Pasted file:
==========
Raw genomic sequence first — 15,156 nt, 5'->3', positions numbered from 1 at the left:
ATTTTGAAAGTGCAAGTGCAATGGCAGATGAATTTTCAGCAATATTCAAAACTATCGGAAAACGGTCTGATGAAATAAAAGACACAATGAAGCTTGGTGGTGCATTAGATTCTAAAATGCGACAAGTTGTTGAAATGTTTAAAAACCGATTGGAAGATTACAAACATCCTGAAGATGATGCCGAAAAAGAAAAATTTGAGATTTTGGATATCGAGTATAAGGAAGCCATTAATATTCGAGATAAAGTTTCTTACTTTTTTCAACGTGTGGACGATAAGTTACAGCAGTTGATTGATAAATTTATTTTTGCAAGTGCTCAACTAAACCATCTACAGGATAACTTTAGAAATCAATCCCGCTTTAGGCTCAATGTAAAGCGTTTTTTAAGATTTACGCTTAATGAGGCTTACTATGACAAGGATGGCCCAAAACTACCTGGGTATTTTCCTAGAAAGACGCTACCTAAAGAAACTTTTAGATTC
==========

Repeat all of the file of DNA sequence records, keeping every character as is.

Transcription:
Raw genomic sequence first — 15,156 nt, 5'->3', positions numbered from 1 at the left:
ATTTTGAAAGTGCAAGTGCAATGGCAGATGAATTTTCAGCAATATTCAAAACTATCGGAAAACGGTCTGATGAAATAAAAGACACAATGAAGCTTGGTGGTGCATTAGATTCTAAAATGCGACAAGTTGTTGAAATGTTTAAAAACCGATTGGAAGATTACAAACATCCTGAAGATGATGCCGAAAAAGAAAAATTTGAGATTTTGGATATCGAGTATAAGGAAGCCATTAATATTCGAGATAAAGTTTCTTACTTTTTTCAACGTGTGGACGATAAGTTACAGCAGTTGATTGATAAATTTATTTTTGCAAGTGCTCAACTAAACCATCTACAGGATAACTTTAGAAATCAATCCCGCTTTAGGCTCAATGTAAAGCGTTTTTTAAGATTTACGCTTAATGAGGCTTACTATGACAAGGATGGCCCAAAACTACCTGGGTATTTTCCTAGAAAGACGCTACCTAAAGAAACTTTTAGATTC